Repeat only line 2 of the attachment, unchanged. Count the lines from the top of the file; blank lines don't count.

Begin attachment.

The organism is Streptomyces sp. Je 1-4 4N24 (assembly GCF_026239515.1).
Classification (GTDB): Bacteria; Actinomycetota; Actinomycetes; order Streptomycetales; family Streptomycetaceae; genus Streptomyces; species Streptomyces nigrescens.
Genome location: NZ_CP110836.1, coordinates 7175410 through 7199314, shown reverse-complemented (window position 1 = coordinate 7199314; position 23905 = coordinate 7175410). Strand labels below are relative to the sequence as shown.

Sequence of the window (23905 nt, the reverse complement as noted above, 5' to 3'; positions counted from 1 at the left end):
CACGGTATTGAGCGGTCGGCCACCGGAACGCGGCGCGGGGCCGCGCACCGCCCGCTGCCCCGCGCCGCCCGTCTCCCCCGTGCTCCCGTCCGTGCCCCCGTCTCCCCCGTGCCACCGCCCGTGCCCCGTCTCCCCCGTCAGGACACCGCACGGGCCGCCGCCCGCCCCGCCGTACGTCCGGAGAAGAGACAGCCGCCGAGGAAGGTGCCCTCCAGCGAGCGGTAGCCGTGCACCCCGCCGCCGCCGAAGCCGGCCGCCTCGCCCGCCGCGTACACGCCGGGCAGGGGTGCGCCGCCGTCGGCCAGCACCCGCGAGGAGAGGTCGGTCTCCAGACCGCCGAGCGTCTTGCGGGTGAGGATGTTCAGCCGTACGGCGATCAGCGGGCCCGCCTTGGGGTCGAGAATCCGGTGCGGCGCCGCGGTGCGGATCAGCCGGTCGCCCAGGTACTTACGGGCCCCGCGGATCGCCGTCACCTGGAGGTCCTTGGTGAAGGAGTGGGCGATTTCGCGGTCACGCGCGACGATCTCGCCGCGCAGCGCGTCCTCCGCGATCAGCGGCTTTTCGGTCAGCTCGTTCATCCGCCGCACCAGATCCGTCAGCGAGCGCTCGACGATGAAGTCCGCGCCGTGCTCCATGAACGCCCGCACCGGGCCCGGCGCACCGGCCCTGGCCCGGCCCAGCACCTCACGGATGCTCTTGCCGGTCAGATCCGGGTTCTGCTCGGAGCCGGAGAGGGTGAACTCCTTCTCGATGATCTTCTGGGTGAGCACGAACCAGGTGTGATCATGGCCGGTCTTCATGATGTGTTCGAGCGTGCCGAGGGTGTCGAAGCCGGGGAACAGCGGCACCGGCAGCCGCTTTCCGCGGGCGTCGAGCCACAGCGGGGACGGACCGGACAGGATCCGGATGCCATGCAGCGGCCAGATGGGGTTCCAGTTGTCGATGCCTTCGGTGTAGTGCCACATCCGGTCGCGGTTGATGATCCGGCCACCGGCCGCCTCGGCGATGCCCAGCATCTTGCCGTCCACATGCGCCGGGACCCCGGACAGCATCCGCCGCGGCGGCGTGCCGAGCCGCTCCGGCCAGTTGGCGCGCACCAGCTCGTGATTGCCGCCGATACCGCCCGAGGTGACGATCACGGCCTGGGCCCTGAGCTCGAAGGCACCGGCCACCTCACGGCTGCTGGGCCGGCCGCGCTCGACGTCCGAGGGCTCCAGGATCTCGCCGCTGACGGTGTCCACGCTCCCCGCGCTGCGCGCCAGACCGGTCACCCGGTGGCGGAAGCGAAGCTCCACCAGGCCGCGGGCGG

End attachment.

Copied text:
Classification (GTDB): Bacteria; Actinomycetota; Actinomycetes; order Streptomycetales; family Streptomycetaceae; genus Streptomyces; species Streptomyces nigrescens.